Pilgrimage spots by the Ganga
While not all of them hold one specific shrine of supreme importance, India's holy towns of Varanasi, Allahabad, Badrinath, Haridwar and Rishikesh are among the country's most popular pilgrimage spots due to their spiritual history and connection to the holy Ganges river.
Varanasi in Uttar Pradesh holds significance for Hindus, Buddhists and Jains. In fact, Hindus believe that a pilgrimage to the town at least once in a lifetime and the immersion of the ashes of cremated ancestors in te Ganges is a must. The town is believed to have been established by Lord Shiva himself nearly 5,000 years ago and it is certainly one of the oldest existing within the country.
Allahabad, also in Uttar Pradesh, is another sacred city in UP, where legend has it the god Brahma made his first sacrifice after having created the world. Located at the confluence of the holy rivers of both the Ganges and the Yamuna, the devout believe a third, invisible river, the Sarasvati, joins them here. Allahabad is also the site of the Maha Kumbh Mela pilgrimage, which takes place here every 12 years and the Purna Kumbh Mela, which is held only once in 144 years. The melas are attended by millions from across the world.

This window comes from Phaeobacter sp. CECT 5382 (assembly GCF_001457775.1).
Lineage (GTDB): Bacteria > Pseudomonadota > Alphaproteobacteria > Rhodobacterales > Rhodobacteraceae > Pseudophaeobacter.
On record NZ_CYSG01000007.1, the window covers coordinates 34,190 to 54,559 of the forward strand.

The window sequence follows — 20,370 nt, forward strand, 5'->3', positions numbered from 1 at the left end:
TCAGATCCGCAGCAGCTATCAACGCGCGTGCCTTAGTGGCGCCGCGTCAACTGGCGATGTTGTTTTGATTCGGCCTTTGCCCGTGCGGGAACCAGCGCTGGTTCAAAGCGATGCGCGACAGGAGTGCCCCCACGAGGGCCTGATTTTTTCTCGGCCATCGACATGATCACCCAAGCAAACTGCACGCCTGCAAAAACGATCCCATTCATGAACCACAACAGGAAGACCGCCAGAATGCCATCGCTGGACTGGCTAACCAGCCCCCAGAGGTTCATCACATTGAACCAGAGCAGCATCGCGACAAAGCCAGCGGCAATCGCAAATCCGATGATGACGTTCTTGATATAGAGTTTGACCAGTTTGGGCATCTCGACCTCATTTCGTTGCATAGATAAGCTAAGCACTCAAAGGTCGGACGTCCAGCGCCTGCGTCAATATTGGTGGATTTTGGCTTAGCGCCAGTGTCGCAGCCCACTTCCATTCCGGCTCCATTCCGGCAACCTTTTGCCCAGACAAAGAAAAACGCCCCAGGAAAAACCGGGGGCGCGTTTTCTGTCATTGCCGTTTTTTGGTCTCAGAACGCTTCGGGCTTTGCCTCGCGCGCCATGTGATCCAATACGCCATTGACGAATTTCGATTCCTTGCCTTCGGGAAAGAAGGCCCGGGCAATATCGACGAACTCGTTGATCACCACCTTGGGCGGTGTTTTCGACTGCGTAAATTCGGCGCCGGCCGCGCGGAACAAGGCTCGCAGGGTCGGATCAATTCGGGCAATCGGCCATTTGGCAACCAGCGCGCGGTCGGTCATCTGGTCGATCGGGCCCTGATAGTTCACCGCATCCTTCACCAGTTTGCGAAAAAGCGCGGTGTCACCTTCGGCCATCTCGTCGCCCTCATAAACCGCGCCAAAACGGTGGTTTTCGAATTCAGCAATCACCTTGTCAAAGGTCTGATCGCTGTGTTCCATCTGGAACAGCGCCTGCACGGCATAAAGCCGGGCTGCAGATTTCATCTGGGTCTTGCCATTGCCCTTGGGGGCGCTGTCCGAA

Like Allahabad, Haridwar in Uttarakhand also hosts the Maha Kumbh Mela once in 12 years. It is the first city that the Ganga passes through upon its entry to the Indo-Gangetic plain. According to Hindu mythology, it was here that the holy bird Garuda accidentally spilled a few drops of Amrit (holy manna that rendered immortality) while carrying it in a pitcher or kumbha (the kumbha is symbolic of the womb, where life begins).
The gateway to the Himalayas, Rishikesh, is located in Dehradun, Uttarakhand. The city flanks the Ganges and is named after one of Lord Vishnu's many forms, Lord Hrishikesh. It is believed that Hrishikesh appeared here under a mango tree to a sage, to reward his austere dedication to the spiritual path.